Ebony magazine released the cover of their November 2015 issue amid both praise and criticism. The controversial cover and accompanying cover story compares the fictional and lovable husband and father,”Heathcliff Huxtable” of The Cosby Show to Bill Cosby, the comedian accused of drugging and raping more than 40 women over a span of four decades. It took me some time to sort through how I felt about the strong cover story and even had a few debates on the subject. I have now decided that I abhor the concept and am disappointed in the historical magazine for addressing this issue in this way.
Below is the excerpt shared by Ebony as a sort of introduction to the article penned by Goldie Taylor.
“Debuting in September 1984, The Cosby Show was based on the stand-up comedy routines of Bill Cosby, already a celebrated Hollywood staple, and loosely mirrored his family life. For eight seasons on NBC—five of which it was the country’s most-watched program, according to Nielsen ratings—Cosby’s portrayal of Heathcliff Huxtable—a physician, loving husband and doting Black father-reinforced the widely held virtues of the nuclear family, if not also unwittingly illuminating the hazards of respectability politics (the notion that if Black people simply act “good” and “behave,” the world-at-large will treat them as such.)
Now, some three decades later, as Cosby stands accused of sexually assaulting at least 40 women, Black America is left to grapple with his once-unimpeachable legacy. If Bill Cosby is finished, what does that mean for Cliff, and the rest of the tribe called Huxtable?”
Let me start by saying that I grew up in the 80’s when the iconic show was aired every week during prime time. I have fond memories of sitting down and watching the show with my family. Watching a show that depicted blacks as educated, accomplished…and well, normal, during a time when positive images of blacks on any screen were hard to come by made me proud. I’m pretty sure that being a part a show that had such a positive impact on their culture made the actors on the show proud as well. Keshia Knight-Pulliam (Rudy Huxtable) feels strongly about the show’s impact.
“You can’t take back the impact that it’s had on generations of kids, and it’s continuing to have such a positive impact on them” she said in a interview last year.
Since the allegations surfaced, other cast members have expressed their frustration about the threat that the horrific allegations impose upon the legacy of the groundbreaking sitcom. Malcolm Jamal-Warner (Theodore Huxtable) gave his take on The View recently.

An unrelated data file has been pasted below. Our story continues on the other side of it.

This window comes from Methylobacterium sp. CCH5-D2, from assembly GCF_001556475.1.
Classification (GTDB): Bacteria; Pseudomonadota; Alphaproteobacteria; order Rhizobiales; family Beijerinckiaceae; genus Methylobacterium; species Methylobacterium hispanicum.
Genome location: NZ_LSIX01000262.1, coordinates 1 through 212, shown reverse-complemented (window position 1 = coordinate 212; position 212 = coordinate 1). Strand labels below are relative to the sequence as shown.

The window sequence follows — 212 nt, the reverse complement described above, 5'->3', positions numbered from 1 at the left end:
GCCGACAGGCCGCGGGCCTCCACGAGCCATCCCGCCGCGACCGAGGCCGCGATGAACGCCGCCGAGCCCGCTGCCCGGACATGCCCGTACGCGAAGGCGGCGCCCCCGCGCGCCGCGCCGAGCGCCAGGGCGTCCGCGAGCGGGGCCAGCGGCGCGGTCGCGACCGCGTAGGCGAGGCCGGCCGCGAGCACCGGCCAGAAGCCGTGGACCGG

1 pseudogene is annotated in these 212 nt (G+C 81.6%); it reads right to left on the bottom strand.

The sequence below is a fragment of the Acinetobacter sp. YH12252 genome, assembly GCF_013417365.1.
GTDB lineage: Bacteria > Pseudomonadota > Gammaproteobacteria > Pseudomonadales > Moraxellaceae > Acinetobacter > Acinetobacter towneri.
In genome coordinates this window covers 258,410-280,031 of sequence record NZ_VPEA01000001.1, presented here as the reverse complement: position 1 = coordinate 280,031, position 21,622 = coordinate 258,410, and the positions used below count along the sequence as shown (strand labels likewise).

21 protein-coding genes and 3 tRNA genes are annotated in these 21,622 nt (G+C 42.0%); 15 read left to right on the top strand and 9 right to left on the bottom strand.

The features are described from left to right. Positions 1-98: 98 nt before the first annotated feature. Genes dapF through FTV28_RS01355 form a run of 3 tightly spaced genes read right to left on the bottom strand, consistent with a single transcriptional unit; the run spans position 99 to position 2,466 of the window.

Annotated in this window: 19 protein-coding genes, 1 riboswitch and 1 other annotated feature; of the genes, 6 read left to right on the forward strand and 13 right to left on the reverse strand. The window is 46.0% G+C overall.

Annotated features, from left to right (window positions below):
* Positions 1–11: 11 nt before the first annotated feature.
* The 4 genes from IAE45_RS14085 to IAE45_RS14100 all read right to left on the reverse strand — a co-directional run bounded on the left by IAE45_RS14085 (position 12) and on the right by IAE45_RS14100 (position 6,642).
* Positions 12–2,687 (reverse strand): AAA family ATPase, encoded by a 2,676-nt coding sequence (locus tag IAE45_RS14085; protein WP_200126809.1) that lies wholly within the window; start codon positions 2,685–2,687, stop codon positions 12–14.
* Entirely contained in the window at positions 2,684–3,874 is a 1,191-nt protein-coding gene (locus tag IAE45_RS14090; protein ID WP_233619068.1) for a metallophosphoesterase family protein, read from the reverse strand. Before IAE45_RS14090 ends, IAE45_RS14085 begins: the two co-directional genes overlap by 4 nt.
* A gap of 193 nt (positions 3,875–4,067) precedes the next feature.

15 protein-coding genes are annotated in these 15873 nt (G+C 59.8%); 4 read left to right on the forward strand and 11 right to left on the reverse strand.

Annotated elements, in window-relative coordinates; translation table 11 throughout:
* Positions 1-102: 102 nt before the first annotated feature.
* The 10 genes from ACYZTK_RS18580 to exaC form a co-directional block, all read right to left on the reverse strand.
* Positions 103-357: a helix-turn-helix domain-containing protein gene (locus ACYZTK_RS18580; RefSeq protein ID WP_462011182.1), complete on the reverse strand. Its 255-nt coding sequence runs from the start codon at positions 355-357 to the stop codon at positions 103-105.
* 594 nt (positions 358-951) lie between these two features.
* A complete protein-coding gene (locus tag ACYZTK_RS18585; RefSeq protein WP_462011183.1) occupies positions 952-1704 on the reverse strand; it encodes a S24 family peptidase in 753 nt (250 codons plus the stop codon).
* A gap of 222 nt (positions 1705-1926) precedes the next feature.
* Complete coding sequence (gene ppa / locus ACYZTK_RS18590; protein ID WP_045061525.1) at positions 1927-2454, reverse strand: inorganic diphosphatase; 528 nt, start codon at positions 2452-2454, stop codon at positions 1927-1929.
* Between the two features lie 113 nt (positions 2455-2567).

“My biggest concern is when it comes to images of people of color on television and film, no matter what … negative stereotypes of people of color, we’ve always had The Cosby Show to hold up against that. And the fact that we no longer have that, that’s the thing that saddens me the most because in a few generations the Huxtables will have been just a fairy tale.”
The fact the Bill Cosby has been accused of such heinous crimes has not a thing to do with the fact that watching The Cosby Show since it debuted in 1984, and has been in syndication since the moment the show ended in 1992 (for good reason), has positively impacted generations of people young and old; and that impact can not and should not be retracted. Here’s a few reasons why:
- The work put in by the producers, directors and actors who contributed to show should not be discredited nor should their names and reputations be tarnished due to the personal decisions of one person. The fact is that the show was successful and allegations against one actor can’t change that. Have the personal struggles of Charlie Sheen made watching re-runs of Two and a Half Men any less funny or enjoyable?
- The Cosby Show helped to make possible numerous television shows with predominantly Black casts including Martin and The Fresh Prince of Bel Air. (Have the personal struggles of Martin Lawrence changed your perception of Martin or the series’ success?)
- Although it was a fictional sitcom, The Cosby Show often served as a platform to discuss issues that were important in the Black community including dyslexia, bullying, teen pregnancy and the need for higher education. The conversations started and positive life decisions made based on the content of the show should not be devalued.
Notwithstanding the opinions of those who feel the same as I do, Ebony is defending the cover citing the need to start the conversation.
“This is our annual Family Issue and we decided, after much deliberation, to go with a focus on what we felt was an urgent and provocative conversation happening within the Black community,” Ebony said in a statement to E! News. “It wasn’t just about making a statement; the cover is also asking questions.”
I have no problem with Ebony creating dialogue about the allegations against Bill Cosby; in fact I applaud it. I think he’s guilty to some extent and should be punished if his guilt is proven. Regardless of the legal ramifications of his alleged actions, the legacy of Bill Cosby may be shattered forever. The same should not be said for the legacy of The Cosby Show.